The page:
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Religion and Lack of Religion

Harlequin

New member
The other thread's getting a little bit long right now and what I want to post doesn't fit in the existing, recent thread about religion.

Someone at another forum I visit recently started a thread detailing documentaries she's found interesting (it's a really good list, actually, I'm working my way through it) and on my read through of it I came across this. It's a documentary called Jesus Camp and it's completely, utterly terrifying.

I'm talking about high octane nightmare fuel here. I sit here watching this right as I'm typing this post and I'm absolutely horrified that something such as this exists. I know that things like this exist. I've known about things like this for a long time now.

What I lacked was understanding. I hadn't truly understood just how absolutely terrifying and scary this was. I don't quite know how to articulate my thoughts about what I'm watching. I feel ... I feel sorry for the children involved, because they're just being children: they want to please their parents, they're naturally gullible and credulous, so you can't fault them. The parents, too, aren't completely at fault. They were presumably raised in a religious manner and so it's unsurprising that they want to impart their religion onto their children.

I can kind of understand their motivation for doing it because they really, truly believe what they're doing is right ... and that makes it even scarier for me.

Anyway. I just thought I'd share and maybe kick off a new general-purpose religion thread.
 

shy ♡

whispers in gay
Yeah, that documentary really is terrifying. But it was made during the Bush era, so I like to think at least they aren't as pervasive in the government anymore. Very scary thinking what a large influence they had.
 

hopeandjoy

yan ya yan ya yaa iii yaaa
That movie is so creepy. Like... I'm only in the first 13 minutes and even since that women came on my face has been stuck in a permanent "D=" face.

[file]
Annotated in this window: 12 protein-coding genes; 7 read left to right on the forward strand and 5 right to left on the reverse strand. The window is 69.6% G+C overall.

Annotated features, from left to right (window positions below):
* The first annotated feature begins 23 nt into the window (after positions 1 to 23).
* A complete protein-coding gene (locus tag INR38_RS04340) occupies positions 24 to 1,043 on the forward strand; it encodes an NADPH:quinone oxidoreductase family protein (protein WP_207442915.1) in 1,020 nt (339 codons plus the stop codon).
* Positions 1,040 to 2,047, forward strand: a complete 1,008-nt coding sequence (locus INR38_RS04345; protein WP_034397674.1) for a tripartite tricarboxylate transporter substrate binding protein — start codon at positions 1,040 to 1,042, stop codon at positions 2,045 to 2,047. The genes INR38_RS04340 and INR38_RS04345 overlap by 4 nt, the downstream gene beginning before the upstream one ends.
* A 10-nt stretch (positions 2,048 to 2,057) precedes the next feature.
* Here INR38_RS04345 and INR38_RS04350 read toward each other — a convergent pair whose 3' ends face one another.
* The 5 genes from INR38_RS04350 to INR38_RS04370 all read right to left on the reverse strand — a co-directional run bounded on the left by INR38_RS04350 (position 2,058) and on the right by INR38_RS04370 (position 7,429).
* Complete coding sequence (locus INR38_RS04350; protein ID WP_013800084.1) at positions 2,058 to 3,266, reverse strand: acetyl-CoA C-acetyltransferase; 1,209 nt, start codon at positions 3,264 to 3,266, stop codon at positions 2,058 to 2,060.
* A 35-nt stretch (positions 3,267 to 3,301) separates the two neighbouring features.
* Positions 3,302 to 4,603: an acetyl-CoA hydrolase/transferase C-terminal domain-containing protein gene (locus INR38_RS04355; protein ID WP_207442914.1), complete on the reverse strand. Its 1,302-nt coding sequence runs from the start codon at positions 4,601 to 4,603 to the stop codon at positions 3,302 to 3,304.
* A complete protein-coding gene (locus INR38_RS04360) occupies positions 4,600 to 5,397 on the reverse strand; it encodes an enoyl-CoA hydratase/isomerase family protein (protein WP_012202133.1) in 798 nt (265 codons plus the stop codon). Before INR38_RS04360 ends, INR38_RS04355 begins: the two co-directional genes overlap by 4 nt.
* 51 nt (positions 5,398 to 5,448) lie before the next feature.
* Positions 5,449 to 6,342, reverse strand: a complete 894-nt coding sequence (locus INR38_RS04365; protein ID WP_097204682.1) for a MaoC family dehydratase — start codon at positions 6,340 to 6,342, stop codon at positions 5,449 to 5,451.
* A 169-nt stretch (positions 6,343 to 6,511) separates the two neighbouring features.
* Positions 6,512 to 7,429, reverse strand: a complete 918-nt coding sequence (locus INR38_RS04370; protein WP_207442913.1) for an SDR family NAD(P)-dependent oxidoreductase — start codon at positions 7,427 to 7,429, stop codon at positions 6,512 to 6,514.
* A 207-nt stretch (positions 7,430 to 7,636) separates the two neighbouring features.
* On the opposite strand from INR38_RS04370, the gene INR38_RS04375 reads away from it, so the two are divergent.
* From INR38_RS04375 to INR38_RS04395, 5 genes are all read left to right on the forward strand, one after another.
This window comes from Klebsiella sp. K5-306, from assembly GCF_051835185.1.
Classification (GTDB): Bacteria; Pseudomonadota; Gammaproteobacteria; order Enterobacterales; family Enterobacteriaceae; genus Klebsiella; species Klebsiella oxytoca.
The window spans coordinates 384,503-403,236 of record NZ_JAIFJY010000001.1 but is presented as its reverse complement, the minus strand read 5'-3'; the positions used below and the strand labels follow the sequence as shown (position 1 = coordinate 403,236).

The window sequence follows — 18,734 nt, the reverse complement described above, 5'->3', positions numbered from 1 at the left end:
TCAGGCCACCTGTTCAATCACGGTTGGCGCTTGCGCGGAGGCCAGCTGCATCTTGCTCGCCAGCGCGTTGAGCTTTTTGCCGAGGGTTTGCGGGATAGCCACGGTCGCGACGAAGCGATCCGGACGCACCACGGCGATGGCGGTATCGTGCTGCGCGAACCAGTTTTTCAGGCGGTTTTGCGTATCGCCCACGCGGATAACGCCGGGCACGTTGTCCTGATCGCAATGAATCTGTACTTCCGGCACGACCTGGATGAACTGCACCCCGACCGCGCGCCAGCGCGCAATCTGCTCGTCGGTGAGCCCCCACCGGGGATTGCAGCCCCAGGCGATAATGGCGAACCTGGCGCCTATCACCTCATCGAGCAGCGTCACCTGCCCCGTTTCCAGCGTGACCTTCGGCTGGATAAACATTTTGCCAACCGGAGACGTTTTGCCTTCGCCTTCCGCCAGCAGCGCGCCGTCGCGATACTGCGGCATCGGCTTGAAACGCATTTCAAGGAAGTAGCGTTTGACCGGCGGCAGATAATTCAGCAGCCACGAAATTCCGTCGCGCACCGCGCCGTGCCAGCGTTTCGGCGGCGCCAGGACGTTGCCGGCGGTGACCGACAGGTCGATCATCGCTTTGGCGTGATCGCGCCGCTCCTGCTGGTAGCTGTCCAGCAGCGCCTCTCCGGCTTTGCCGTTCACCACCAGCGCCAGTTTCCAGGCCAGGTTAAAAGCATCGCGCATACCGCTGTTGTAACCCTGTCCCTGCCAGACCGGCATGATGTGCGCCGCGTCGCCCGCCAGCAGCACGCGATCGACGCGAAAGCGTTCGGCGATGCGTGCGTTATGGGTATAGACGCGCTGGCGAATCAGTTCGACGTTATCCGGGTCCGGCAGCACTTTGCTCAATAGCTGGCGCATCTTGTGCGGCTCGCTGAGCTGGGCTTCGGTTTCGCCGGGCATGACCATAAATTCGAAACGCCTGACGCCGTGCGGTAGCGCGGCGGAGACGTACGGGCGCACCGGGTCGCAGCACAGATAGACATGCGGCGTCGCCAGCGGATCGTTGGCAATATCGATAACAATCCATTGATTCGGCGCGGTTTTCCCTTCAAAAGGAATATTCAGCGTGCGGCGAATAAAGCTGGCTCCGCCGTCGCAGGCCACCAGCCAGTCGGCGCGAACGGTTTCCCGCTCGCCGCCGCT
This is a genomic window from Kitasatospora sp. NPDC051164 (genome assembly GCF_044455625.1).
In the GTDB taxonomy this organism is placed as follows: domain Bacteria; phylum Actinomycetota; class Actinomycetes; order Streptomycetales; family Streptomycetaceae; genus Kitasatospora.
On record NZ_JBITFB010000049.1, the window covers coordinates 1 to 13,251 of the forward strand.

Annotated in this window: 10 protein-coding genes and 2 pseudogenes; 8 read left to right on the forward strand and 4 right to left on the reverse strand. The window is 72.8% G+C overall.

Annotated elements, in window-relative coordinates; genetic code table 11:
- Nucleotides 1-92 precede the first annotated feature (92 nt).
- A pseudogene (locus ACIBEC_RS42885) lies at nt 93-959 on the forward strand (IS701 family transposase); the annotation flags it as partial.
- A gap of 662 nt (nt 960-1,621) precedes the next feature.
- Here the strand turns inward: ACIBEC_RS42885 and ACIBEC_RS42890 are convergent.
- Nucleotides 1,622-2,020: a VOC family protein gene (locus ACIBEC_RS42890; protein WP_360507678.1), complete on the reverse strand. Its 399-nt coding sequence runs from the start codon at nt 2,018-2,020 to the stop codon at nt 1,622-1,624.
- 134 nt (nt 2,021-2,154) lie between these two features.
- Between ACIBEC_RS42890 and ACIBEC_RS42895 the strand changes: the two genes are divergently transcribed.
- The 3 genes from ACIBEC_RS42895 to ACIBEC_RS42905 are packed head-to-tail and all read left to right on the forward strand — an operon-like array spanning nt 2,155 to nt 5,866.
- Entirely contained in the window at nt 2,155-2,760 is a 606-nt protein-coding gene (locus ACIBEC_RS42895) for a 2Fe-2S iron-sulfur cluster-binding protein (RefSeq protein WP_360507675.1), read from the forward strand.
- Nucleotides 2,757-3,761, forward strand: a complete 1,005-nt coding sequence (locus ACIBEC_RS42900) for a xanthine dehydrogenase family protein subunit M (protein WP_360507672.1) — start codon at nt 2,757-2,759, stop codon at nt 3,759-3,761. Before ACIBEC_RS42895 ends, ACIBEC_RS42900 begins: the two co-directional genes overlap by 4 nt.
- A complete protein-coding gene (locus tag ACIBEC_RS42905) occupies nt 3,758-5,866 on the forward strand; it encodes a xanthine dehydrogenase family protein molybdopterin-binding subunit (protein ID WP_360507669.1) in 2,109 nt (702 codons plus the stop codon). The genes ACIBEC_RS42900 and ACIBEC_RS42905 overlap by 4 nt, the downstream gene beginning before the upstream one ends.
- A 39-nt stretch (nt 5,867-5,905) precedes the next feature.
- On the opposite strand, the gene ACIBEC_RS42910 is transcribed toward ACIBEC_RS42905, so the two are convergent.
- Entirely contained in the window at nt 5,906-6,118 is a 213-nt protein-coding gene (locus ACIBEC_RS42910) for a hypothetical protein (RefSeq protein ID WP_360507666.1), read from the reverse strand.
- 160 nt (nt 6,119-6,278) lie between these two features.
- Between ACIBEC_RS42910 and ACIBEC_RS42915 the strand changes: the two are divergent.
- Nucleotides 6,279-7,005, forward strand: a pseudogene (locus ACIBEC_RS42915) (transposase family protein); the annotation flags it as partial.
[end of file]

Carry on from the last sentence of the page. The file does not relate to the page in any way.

And now they started talking about science. I... I'm going to need a moment here.
 

Harlequin

New member
Something that makes me feel tons better about the documentary and the events described inside it is that the woman was forced to shut down her camp, but even so it's absolutely frightening.
 

shy ♡

whispers in gay
Something that makes me feel tons better about the documentary and the events described inside it is that the woman was forced to shut down her camp, but even so it's absolutely frightening.
Really? That's pretty awesome, haha. I wish I could see her reaction to that. It was, after all, an action of god, surely!
 

Harlequin

New member
Really? That's pretty awesome, haha. I wish I could see her reaction to that. It was, after all, an action of god, surely!
It was the Devil working through corrupt government.

I'm really glad that got shut down. You should never indoctrinate children. Children should be allowed to learn, allowed to question and allowed to experiment with things and ideas for themselves. Teach children how to find things out, teach them how to seek answers and help them find their way to things, but we shouldn't do what was being done to the children in the video.